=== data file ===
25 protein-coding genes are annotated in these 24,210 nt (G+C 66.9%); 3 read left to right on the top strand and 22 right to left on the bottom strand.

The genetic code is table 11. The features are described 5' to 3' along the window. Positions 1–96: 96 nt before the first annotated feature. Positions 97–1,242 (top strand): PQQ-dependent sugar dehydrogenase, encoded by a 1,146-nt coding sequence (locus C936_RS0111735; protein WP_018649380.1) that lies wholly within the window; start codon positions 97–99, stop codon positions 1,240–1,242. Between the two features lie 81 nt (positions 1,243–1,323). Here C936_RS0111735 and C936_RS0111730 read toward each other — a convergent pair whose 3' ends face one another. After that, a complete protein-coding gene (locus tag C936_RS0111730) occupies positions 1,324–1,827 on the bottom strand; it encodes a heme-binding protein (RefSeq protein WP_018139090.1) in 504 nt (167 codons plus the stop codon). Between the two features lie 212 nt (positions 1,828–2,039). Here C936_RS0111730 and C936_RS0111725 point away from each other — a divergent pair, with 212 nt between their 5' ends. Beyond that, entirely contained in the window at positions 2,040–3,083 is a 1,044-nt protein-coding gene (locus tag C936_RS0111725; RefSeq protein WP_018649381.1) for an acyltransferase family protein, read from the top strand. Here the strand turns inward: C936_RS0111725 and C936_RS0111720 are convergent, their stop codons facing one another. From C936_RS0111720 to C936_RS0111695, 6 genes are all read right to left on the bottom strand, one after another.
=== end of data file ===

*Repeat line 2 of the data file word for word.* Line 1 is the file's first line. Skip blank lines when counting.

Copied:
The genetic code is table 11. The features are described 5' to 3' along the window. Positions 1–96: 96 nt before the first annotated feature. Positions 97–1,242 (top strand): PQQ-dependent sugar dehydrogenase, encoded by a 1,146-nt coding sequence (locus C936_RS0111735; protein WP_018649380.1) that lies wholly within the window; start codon positions 97–99, stop codon positions 1,240–1,242. Between the two features lie 81 nt (positions 1,243–1,323). Here C936_RS0111735 and C936_RS0111730 read toward each other — a convergent pair whose 3' ends face one another. After that, a complete protein-coding gene (locus tag C936_RS0111730) occupies positions 1,324–1,827 on the bottom strand; it encodes a heme-binding protein (RefSeq protein WP_018139090.1) in 504 nt (167 codons plus the stop codon). Between the two features lie 212 nt (positions 1,828–2,039). Here C936_RS0111730 and C936_RS0111725 point away from each other — a divergent pair, with 212 nt between their 5' ends. Beyond that, entirely contained in the window at positions 2,040–3,083 is a 1,044-nt protein-coding gene (locus tag C936_RS0111725; RefSeq protein WP_018649381.1) for an acyltransferase family protein, read from the top strand. Here the strand turns inward: C936_RS0111725 and C936_RS0111720 are convergent, their stop codons facing one another. From C936_RS0111720 to C936_RS0111695, 6 genes are all read right to left on the bottom strand, one after another.